Laptop-notch?

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Laptop-notch?

Annie O'Brien, news-features editor

Your teacher tells the class to take out their iPads and you hear grumbling around the room. While technology generally has some kinks to be worked out, students have to spend time trying to figure out their iPads in class or trudging down to the tech desk in the library. School Wi-Fi can be questionable and lots of times apps will not open or just not work. But, after a recommendation to the school board, KHS might be getting rid of the iPads for good, changing to MacBook Airs.

“Once the teachers decided that a laptop was the choice, we looked at different platforms of laptops,” Dr. Michael Havener, KHS principal, said. “The faculty decided to stick with the MacBook Air, which is a device that will be able to handle the daily lives of students throughout high school.”

Both Havener and Eric Zigler, technology specialist, recognize the current iPad Minis that students use are out of date and frequently do not function properly. This was one of the primary reasons for their desire to switch devices.

“iPads are not inherently bad,” Zigler said. “You have some classes that are able to do really cool things on iPads. But in a lot of ways, laptops make people more productive. Being able to quickly switch between applications and get the information you need is something a laptop really excels at.”

Andrew Hartman, senior, agrees the current KHS iPads are not fulfilling the school’s needs like they should. He says they have an unnecessary amount of restrictions and are pretty much unuseable because they are so out of date.

“I would really rather have laptops this year,” Hartman said. “The iPads just aren’t effective enough for students to use as their only device. They really don’t work well enough for making presentations or typing papers.”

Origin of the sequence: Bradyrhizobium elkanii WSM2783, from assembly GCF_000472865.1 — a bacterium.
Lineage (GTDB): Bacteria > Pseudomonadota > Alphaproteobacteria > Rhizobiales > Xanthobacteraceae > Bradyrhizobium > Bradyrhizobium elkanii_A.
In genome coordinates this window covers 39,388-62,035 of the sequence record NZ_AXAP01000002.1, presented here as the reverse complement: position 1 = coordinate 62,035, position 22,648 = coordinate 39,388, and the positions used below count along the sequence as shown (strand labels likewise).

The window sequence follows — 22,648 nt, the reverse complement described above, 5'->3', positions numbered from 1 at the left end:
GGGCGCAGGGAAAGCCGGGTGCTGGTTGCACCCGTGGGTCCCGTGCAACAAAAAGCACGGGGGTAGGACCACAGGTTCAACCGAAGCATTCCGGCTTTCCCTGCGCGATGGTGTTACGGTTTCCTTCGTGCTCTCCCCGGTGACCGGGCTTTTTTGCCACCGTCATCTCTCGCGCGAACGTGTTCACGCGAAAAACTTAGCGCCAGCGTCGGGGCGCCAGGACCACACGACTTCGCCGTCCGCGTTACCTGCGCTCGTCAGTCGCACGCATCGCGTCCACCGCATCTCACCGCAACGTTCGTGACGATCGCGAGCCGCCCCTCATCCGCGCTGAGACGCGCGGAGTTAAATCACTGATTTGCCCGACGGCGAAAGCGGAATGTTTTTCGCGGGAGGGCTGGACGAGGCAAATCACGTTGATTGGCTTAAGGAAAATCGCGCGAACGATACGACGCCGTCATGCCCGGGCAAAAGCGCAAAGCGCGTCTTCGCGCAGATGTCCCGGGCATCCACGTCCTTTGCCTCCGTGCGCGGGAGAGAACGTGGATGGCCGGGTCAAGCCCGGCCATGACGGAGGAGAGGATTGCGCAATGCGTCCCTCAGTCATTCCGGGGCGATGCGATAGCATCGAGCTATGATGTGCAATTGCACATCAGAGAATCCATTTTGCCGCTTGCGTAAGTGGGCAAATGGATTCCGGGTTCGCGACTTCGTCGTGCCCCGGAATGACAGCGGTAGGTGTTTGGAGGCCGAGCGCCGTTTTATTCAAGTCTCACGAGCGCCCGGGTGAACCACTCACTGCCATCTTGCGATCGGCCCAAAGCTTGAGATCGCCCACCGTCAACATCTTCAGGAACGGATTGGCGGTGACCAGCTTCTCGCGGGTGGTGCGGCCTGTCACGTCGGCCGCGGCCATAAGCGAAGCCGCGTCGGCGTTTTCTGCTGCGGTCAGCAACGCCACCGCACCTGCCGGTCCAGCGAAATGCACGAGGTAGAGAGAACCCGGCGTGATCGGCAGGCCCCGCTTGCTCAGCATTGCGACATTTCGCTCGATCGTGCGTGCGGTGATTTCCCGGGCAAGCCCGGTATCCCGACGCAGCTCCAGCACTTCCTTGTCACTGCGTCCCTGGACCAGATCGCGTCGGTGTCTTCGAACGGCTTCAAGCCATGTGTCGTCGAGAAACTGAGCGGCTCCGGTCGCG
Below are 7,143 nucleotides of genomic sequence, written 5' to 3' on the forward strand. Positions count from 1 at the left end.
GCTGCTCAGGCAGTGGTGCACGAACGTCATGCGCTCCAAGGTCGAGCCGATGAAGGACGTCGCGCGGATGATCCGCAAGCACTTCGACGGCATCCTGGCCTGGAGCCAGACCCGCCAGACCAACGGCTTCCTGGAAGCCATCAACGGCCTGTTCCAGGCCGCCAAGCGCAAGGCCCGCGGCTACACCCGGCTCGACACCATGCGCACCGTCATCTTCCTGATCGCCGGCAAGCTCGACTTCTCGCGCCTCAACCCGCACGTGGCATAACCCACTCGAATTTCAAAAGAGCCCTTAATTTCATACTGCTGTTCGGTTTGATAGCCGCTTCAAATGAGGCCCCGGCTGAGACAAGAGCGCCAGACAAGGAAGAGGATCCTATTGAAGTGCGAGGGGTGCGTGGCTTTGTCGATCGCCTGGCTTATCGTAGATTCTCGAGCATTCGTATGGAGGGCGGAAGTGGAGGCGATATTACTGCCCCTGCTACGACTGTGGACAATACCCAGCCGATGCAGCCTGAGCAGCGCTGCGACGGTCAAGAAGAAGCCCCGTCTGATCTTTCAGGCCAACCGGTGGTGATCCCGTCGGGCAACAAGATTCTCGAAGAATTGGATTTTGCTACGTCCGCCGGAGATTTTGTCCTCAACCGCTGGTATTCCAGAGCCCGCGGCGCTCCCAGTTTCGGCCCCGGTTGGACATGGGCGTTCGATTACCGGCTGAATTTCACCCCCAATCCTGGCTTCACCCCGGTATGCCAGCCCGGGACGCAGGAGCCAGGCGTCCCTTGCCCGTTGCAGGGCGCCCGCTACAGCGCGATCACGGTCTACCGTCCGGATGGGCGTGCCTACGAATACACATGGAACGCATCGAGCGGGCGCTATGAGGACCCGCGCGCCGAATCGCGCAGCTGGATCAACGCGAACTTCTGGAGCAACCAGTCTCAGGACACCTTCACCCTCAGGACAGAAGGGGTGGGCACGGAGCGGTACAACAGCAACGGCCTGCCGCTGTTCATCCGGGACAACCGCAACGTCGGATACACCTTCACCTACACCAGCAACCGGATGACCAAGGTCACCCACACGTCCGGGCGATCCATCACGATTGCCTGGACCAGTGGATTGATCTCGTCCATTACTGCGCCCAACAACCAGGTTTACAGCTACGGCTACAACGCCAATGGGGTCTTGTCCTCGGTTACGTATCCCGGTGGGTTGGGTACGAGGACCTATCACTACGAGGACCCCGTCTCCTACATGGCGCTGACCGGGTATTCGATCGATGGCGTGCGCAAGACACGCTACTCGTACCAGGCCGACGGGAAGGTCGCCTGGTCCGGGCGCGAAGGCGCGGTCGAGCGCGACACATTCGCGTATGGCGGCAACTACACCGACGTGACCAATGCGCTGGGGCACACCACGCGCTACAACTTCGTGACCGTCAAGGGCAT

According to Zigler, some teachers such as Julie Sutfin, physics teacher, have their entire curriculums based around using iPads in class. But he also acknowledges the school has to do what is best for students to succeed. In addition, if the switch is made, iPad carts will be available for teachers to use in class.

“One size doesn’t necessarily fit all,” Zigler said. “Trying to find something that works for everybody is difficult. You need a versatile device where a student can go from working in an engineering classroom and then into an art class. Ultimately, it’s going to come down to which device is going to get us closest to that point.”

Administration sent the recommendation to the school board for 13-inch MacBook Airs for students and MacBook Pros for teachers Sept. 27. Havener said that after approval from the board sometime in the following months, they expect the switch could possibly and ideally happen within first semester. He acknowledges the laptops KHS could possibly get might not even be the best device in four to five years.

“It’s an exciting time for us because we’re updating things that we actually need to enhance learning,” Havener said. “This is going to benefit all levels, not just the high school. We are very fortunate that our community has put financial resources in place for us to have this possibility because technology is such a big part of education in today’s world.”

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